Both the accommodationist period and the reactive phase are seen in Think Black, but the point of view is nearly always that of a reaction against accommodation. In “Understanding But Not Forgetting,” Madhubuti speaks of his family life and his “early escape/ period, trying to be white.” Among his images are those of an intellectual accommodationist who “still ain’t hip,” an uneducated grandmother “with wisdom that most philosophers would/ envy,” misery-filled weekends with “no family/ but money,” a twenty-two-year-old sister with “five children,” a mother involved in prostitution but “providing for her family,” and a cheating white newspaper distributor who kept “telling/ me what a good boy I was.” Reexamining his childhood and adolescence in this poem, Madhubuti concludes: “About positive images as a child—NONE,” and further that “About negative images as a child—all black.” In his attempt to understand his social conditioning and view it in the larger context of American culture, he is forced to conclude that education, democracy, religion, and even the “BLACK MIDDLE CLASS” (to which he has aspired) have failed him because of “the American System.” It is, in fact, those very outcasts of the black community itself—the grandmother and the prostitute-mother, who “read Richard Wright and Chester Himes/ . . ./ [the] bad books,” that offer examples of survival against overwhelming oppression.
Madhubuti had not, however, accomplished much more at that time than rejection of the value system that had created his anger and despair: The awareness of how to “think black” is vague. The last poem in the book, “Awareness,” is a chant of only three words: “BLACK PEOPLE THINK.” In the variations of syntactical arrangement of these words, however, one is left with the unmistakable impression that he will struggle to learn from those outcasts of mainstream society just what it does mean to “THINK BLACK.” These lessons are the heart of his second book, Black Pride, which is still reactive but nevertheless substantial in its discovery of identity. Although many of these poems remain confessional, there is an increase in the clarity of Madhubuti’s sociopolitical development. In the brief lead poem, “The New Integrationist,” he announces his intention to join “negroes/ with/ black/ people.” The one-word lines of the poem force the reader to contemplate not only the irony in his use of “integration,” but also the implications inherent in the labels “negro” and “black.” It is an appropriate keynote for the fulfillment of that vague awareness with which his first book ended.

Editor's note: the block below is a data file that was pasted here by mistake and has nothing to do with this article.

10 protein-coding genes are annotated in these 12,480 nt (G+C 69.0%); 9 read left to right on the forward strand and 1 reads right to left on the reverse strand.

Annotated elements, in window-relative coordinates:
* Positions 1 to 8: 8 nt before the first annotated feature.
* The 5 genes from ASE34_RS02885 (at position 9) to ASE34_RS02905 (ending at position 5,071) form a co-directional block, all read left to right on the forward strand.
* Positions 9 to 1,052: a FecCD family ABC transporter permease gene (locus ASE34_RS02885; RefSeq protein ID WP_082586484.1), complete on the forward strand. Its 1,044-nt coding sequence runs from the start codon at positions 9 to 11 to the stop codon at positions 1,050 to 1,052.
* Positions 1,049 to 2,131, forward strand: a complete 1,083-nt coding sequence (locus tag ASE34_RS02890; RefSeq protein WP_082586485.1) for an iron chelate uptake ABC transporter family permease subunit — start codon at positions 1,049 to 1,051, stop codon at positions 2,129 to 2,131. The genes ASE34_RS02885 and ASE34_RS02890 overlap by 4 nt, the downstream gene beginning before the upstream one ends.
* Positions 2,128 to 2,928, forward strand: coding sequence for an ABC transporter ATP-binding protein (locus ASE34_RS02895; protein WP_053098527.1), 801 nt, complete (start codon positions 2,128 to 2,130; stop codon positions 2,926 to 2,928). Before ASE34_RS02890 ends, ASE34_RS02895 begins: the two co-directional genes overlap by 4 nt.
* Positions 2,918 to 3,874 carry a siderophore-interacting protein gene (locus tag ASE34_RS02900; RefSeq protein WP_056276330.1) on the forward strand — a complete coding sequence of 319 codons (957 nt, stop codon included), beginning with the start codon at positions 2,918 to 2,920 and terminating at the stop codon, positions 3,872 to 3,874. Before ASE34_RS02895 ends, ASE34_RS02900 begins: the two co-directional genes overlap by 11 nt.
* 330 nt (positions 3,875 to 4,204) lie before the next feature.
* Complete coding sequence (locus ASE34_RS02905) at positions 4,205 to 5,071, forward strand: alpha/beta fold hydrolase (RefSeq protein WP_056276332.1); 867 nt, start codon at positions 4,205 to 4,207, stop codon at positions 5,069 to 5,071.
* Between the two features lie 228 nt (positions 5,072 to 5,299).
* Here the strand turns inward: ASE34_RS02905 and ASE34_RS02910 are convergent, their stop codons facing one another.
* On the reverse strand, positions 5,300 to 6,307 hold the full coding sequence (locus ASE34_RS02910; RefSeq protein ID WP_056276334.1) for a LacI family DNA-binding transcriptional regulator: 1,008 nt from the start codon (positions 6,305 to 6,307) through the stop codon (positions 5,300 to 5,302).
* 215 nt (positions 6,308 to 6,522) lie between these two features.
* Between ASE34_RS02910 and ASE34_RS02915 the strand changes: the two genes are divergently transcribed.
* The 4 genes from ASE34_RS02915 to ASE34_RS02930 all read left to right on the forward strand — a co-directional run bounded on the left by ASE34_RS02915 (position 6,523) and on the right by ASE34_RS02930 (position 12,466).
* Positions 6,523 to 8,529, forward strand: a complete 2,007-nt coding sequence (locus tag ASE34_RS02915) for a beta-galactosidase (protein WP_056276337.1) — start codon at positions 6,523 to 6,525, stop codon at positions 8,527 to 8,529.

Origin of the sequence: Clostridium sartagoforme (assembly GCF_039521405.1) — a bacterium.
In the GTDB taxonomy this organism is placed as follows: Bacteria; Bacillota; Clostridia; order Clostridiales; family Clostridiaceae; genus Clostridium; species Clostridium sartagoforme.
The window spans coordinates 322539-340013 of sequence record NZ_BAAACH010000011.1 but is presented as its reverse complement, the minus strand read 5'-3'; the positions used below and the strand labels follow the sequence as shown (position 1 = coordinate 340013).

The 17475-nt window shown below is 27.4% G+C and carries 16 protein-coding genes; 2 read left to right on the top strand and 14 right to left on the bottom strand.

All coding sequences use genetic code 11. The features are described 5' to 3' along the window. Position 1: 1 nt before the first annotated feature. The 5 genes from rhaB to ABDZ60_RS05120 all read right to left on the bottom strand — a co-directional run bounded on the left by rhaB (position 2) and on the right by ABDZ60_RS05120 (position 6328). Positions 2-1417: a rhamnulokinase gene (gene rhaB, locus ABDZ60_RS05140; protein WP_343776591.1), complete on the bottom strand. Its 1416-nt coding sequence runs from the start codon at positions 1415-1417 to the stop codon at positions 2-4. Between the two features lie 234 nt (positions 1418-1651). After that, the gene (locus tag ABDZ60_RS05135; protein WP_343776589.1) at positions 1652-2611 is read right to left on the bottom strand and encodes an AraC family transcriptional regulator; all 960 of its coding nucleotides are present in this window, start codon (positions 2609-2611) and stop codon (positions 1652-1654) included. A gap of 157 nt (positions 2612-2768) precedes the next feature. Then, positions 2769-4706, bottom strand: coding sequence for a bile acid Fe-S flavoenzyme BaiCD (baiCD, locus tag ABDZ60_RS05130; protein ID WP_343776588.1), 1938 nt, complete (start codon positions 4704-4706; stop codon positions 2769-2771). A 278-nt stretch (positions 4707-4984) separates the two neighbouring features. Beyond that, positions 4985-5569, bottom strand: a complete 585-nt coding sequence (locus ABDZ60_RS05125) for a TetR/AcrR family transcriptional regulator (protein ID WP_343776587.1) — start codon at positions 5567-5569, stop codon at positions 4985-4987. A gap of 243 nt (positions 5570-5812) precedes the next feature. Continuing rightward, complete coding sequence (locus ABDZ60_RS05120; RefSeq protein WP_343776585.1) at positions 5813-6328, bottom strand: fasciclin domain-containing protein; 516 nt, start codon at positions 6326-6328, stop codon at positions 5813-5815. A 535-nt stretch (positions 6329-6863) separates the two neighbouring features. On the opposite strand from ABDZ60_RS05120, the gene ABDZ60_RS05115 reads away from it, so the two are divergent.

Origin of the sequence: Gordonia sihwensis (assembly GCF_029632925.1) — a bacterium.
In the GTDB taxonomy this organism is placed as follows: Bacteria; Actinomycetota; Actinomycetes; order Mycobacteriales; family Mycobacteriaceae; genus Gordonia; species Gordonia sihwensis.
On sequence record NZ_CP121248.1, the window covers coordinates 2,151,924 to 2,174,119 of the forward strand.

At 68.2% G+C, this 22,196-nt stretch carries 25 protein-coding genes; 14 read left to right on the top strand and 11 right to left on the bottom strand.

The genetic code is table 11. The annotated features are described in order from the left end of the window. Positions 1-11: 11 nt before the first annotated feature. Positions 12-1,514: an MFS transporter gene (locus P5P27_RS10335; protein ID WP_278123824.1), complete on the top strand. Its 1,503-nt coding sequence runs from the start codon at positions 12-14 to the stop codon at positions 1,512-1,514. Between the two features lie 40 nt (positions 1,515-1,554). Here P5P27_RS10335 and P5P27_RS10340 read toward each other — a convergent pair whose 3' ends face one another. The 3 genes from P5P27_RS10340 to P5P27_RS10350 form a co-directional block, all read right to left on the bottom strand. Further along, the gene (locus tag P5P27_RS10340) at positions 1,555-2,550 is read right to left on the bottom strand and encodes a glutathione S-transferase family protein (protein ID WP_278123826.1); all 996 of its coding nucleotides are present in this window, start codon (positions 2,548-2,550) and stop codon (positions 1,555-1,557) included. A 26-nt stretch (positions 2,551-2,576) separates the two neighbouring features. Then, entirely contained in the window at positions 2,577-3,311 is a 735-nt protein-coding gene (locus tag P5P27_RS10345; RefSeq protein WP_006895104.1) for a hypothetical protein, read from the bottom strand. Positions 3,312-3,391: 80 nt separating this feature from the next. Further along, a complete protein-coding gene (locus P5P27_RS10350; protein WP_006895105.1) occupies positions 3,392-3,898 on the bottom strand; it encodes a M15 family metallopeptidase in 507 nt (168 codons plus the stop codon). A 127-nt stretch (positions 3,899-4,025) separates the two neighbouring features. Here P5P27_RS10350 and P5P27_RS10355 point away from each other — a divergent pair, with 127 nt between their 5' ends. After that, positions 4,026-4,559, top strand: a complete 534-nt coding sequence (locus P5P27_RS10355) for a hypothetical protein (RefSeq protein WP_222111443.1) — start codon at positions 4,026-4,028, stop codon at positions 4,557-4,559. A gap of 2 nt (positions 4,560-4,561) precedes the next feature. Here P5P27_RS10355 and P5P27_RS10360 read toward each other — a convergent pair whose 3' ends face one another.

Perhaps the growth in self-identity that characterizes Black Pride begins, paradoxically, most clearly in “The Self-Hatred of Don L. Lee.” The confessional stance of the poet first acknowledges a love of “my color” because it allowed him to move upward in the accommodationist period; it “opened sMall [sic]/ doors of/ tokenism.” After “struggling” through a reading list of the forerunners of cultural nationalism, Madhubuti then describes a breakthrough from “my blindness” to “pitchblack/ . . ./ awareness.” His “all/ black/ . . ./ inner/ self” is now his strength, the basis for his self-identity, and he rejects with “vehement/ hatred” his “light/ brown/ outer” self, that appearance that he had previously exploited by accepting the benefits of tokenism. While Madhubuti had escaped accommodation by this time, he had not yet ceased to react to it; instead of having skin too dark, he had skin too light. He was, as black oral tradition puts it, “color-struck.” He had, however, moved much deeper into the problem of establishing an identity based on dignity rather than denigration.
The growth of identity and black pride still remains, then, a function of what is not blackness instead of what is, or will become, Madhubuti’s new Black Nation. In several poems such as “The Primitive,” Madhubuti describes the loss of black values under American slavery and the subsequent efforts of blacks to imitate their oppressors who “raped our minds” with mainstream images from “Tv/ . . ./ Reader’s Digest/ . . ./ tarzan & jungle jim,” who offered “used cars & used homes/ reefers & napalm/ european history & promises” and who fostered “alien concepts/ of Whi-teness.” His message here is blunt: “this weapon called/ civilization/ . . ./ [acts] to drive us mad/ (like them).” For all his vindictive bitterness, however, Madhubuti addresses himself to the black community more than he does to white America—self-reliance for self-preservation emerges as the crucial issue. As he suggests in the final poem “No More Marching Now,” nonviolent protest and civil rights legislation have been undermined by white values; thus, “public/ housing” has become a euphemism for “concentration camps.” His charge is typically blunt: “you better wake up/ . . ./ before it’s too late.”